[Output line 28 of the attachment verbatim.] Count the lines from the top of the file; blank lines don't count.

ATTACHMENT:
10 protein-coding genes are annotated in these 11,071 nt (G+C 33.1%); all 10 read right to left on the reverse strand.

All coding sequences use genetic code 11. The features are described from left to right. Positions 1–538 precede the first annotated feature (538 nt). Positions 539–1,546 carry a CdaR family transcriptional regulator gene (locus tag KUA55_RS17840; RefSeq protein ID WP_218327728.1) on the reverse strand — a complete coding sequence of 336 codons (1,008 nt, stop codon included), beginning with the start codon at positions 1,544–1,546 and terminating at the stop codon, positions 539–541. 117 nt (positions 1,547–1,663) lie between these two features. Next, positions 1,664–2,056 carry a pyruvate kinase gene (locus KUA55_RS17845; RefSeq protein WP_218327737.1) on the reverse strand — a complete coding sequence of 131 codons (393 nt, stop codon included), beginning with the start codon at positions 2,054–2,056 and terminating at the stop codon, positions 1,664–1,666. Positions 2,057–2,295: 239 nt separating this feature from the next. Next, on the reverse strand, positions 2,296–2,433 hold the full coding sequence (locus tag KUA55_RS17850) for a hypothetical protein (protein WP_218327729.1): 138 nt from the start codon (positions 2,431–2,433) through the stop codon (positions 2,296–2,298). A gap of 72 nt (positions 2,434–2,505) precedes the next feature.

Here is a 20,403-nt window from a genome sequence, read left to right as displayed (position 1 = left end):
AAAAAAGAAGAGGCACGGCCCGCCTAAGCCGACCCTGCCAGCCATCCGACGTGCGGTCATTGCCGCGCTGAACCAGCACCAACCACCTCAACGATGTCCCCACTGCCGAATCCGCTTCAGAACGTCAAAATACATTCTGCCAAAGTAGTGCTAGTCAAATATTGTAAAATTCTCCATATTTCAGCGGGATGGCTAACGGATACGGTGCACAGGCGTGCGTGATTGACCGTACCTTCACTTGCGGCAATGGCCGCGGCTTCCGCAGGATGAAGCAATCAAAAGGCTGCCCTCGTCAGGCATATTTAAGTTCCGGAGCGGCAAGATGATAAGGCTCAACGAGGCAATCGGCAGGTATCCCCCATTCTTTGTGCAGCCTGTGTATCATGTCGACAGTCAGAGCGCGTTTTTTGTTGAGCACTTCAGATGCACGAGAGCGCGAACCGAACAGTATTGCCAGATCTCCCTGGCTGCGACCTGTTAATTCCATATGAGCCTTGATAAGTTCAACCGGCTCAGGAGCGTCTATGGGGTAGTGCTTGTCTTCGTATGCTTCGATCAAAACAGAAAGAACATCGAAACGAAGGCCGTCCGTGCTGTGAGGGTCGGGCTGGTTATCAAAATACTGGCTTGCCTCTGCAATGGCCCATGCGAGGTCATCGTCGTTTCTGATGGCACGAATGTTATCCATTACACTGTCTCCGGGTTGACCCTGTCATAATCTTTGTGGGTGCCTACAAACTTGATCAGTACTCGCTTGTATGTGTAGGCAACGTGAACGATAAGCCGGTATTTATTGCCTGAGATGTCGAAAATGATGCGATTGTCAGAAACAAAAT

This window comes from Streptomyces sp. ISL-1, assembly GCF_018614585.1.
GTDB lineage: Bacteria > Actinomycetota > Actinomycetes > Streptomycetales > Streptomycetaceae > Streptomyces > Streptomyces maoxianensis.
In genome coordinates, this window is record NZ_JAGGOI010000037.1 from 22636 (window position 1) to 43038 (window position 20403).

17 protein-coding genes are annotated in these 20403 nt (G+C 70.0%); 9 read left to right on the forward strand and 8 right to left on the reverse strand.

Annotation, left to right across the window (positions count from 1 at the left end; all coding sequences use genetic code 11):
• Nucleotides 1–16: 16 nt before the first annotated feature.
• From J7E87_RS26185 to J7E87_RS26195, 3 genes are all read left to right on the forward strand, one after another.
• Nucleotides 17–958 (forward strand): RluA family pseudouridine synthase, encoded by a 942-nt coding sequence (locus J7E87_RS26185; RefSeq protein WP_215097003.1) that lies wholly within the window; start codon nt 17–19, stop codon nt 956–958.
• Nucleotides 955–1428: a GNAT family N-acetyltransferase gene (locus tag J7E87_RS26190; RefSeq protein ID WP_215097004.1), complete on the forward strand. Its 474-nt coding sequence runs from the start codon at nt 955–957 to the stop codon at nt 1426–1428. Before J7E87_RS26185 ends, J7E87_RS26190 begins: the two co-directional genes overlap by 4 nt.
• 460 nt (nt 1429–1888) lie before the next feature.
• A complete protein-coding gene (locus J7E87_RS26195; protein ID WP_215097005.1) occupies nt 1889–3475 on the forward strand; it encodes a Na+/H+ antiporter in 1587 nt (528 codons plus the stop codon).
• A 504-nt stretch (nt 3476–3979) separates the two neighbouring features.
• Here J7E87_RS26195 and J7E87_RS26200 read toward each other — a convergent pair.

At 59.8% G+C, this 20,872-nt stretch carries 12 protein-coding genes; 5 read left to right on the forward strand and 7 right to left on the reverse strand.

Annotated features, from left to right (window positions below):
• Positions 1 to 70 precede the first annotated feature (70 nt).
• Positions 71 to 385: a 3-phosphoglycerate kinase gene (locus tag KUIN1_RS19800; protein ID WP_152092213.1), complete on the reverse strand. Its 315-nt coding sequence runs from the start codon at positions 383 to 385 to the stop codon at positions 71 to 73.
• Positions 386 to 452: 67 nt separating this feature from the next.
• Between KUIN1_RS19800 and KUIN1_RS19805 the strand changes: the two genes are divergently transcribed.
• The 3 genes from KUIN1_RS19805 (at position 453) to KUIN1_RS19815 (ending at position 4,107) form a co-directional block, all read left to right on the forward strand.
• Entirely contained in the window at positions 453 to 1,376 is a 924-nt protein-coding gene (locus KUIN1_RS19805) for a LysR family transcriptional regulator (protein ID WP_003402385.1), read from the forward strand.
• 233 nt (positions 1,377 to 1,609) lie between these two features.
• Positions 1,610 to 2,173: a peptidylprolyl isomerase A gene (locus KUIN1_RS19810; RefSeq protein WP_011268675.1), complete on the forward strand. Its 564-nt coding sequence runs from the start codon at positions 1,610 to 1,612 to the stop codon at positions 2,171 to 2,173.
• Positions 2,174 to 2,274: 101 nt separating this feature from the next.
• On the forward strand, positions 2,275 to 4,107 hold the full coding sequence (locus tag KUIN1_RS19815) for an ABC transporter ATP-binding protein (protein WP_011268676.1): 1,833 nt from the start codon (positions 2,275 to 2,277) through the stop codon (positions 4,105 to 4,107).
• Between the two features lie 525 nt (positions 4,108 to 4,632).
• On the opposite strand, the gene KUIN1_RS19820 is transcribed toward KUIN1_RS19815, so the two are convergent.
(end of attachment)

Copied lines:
• Positions 2,174 to 2,274: 101 nt separating this feature from the next.